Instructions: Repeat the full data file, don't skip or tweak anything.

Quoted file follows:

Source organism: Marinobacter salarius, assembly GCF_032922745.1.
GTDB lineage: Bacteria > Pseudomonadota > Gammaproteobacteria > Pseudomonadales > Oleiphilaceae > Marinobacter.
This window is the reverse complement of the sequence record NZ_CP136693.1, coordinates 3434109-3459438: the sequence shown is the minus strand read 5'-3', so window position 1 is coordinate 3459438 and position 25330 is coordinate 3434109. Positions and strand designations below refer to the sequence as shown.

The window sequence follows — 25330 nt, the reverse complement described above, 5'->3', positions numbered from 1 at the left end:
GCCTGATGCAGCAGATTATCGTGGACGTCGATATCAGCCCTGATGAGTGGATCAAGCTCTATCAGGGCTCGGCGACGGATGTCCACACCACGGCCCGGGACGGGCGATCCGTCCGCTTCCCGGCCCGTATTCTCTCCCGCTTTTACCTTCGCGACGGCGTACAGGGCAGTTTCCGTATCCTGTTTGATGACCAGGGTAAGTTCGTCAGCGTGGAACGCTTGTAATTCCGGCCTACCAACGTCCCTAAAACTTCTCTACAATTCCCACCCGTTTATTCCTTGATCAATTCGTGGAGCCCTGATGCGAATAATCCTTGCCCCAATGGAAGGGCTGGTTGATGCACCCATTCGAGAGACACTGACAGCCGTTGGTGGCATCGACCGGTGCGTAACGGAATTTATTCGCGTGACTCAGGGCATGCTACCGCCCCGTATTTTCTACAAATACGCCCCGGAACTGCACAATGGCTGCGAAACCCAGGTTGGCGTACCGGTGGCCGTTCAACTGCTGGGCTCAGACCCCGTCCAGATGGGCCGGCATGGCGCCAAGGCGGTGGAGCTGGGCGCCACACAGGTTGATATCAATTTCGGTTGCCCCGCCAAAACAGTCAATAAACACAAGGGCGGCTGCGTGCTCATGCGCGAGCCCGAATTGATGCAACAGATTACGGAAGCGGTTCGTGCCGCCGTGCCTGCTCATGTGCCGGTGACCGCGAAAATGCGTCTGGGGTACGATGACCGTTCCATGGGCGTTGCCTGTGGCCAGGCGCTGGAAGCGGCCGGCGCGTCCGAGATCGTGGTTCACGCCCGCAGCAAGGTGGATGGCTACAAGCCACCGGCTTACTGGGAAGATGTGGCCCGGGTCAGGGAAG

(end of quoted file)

Source organism: Marinobacter salarius, assembly GCF_032922745.1.
GTDB lineage: Bacteria > Pseudomonadota > Gammaproteobacteria > Pseudomonadales > Oleiphilaceae > Marinobacter.
This window is the reverse complement of the sequence record NZ_CP136693.1, coordinates 3434109-3459438: the sequence shown is the minus strand read 5'-3', so window position 1 is coordinate 3459438 and position 25330 is coordinate 3434109. Positions and strand designations below refer to the sequence as shown.

The window sequence follows — 25330 nt, the reverse complement described above, 5'->3', positions numbered from 1 at the left end:
GCCTGATGCAGCAGATTATCGTGGACGTCGATATCAGCCCTGATGAGTGGATCAAGCTCTATCAGGGCTCGGCGACGGATGTCCACACCACGGCCCGGGACGGGCGATCCGTCCGCTTCCCGGCCCGTATTCTCTCCCGCTTTTACCTTCGCGACGGCGTACAGGGCAGTTTCCGTATCCTGTTTGATGACCAGGGTAAGTTCGTCAGCGTGGAACGCTTGTAATTCCGGCCTACCAACGTCCCTAAAACTTCTCTACAATTCCCACCCGTTTATTCCTTGATCAATTCGTGGAGCCCTGATGCGAATAATCCTTGCCCCAATGGAAGGGCTGGTTGATGCACCCATTCGAGAGACACTGACAGCCGTTGGTGGCATCGACCGGTGCGTAACGGAATTTATTCGCGTGACTCAGGGCATGCTACCGCCCCGTATTTTCTACAAATACGCCCCGGAACTGCACAATGGCTGCGAAACCCAGGTTGGCGTACCGGTGGCCGTTCAACTGCTGGGCTCAGACCCCGTCCAGATGGGCCGGCATGGCGCCAAGGCGGTGGAGCTGGGCGCCACACAGGTTGATATCAATTTCGGTTGCCCCGCCAAAACAGTCAATAAACACAAGGGCGGCTGCGTGCTCATGCGCGAGCCCGAATTGATGCAACAGATTACGGAAGCGGTTCGTGCCGCCGTGCCTGCTCATGTGCCGGTGACCGCGAAAATGCGTCTGGGGTACGATGACCGTTCCATGGGCGTTGCCTGTGGCCAGGCGCTGGAAGCGGCCGGCGCGTCCGAGATCGTGGTTCACGCCCGCAGCAAGGTGGATGGCTACAAGCCACCGGCTTACTGGGAAGATGTGGCCCGGGTCAGGGAAG